Much of the East Coast has a chance to catch the launch, weather permitting
A fast-moving cold front will drop some rain showers as most of us are sleeping.
Not gorgeous, but not bad for Mother's Day, as temperatures remain on the cool side for the middle of May.
You'll have to brighten mom's days with colorful flowers Sunday, as we won't be seeing much sunshine.
Scientists identify possible connection between the solar cycle and whether El Niño or La Niña is present.
Today's showers and storms could have bite in a few spots, but they're done before long. The Mother's Day showers risk is also minimal.
The good news is it won't rain all that much after this evening. Highs are in the 60s this weekend.
It may be the closest-range photo ever taken of such a formation.
High temperatures are generally in the 60s. Saturday may be a decent outdoor day in between rainier ones.
Cool and relatively calm conditions persist through tonight. An inch or more of rain could fall late Friday in heavier showers or storms.
Highs in the 60s and lows in the 40s may hold off a mass cicada emergence for one to two more weeks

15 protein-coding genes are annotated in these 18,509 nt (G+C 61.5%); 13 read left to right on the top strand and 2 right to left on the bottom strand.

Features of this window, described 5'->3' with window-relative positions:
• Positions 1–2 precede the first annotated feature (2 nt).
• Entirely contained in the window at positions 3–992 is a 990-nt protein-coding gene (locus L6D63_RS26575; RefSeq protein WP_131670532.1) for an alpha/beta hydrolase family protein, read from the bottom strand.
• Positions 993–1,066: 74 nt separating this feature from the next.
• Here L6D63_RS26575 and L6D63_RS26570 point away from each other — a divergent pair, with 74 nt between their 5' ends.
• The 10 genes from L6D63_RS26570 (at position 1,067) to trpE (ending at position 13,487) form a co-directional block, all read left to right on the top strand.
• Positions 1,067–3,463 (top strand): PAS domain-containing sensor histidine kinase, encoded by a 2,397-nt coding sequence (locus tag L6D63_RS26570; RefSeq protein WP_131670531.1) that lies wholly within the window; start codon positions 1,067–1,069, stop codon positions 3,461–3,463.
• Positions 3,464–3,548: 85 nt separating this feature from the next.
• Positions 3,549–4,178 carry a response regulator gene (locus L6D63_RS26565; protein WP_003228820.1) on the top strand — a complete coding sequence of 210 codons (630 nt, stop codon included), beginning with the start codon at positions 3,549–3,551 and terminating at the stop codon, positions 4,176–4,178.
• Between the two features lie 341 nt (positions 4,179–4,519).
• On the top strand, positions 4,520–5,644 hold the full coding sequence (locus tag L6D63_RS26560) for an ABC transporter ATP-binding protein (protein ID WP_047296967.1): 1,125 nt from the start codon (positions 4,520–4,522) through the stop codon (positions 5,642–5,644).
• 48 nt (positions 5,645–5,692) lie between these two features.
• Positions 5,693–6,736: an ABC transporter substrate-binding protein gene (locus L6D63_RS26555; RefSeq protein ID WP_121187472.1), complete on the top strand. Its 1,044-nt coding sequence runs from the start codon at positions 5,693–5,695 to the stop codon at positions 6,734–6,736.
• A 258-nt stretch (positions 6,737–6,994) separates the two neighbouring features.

Residents may now have precious seconds to act before the shaking starts.
The United Kingdom saw its coldest average low temperature in April since 1922.
Today and Saturday are the best days for outdoor plans.
An unexpected twister also hit Virginia's Northern Neck.
Following another taste of summery weather, it'll feel more springlike through Thursday.
For the first time, 90 degrees is the norm in the heart of summer, while lows below 30 in winter are atypical.
The bizarre wavelike clouds look like something from another world.
We may have to wait until next week to see the insects arrive in great numbers.
It's the last in a multi-day severe-weather outbreak, but the threat will return this weekend.
The back and forth pattern continues with shower chances Friday, a pleasant Saturday, and then another chance of rain at some point on Sunday.
A cold front is coming. But first, more humidity and rain chances into Wednesday afternoon.
Intense wind gusts brought down trees and wires in the Shenandoah Valley.
Tornadoes struck near Dallas, Atlanta and even in the Mid-Atlantic on Monday. An elevated storm threat affects 90 million Americans on Tuesday.
Drawing from the latest decade of weather data, the new normals are a reflection of climate change.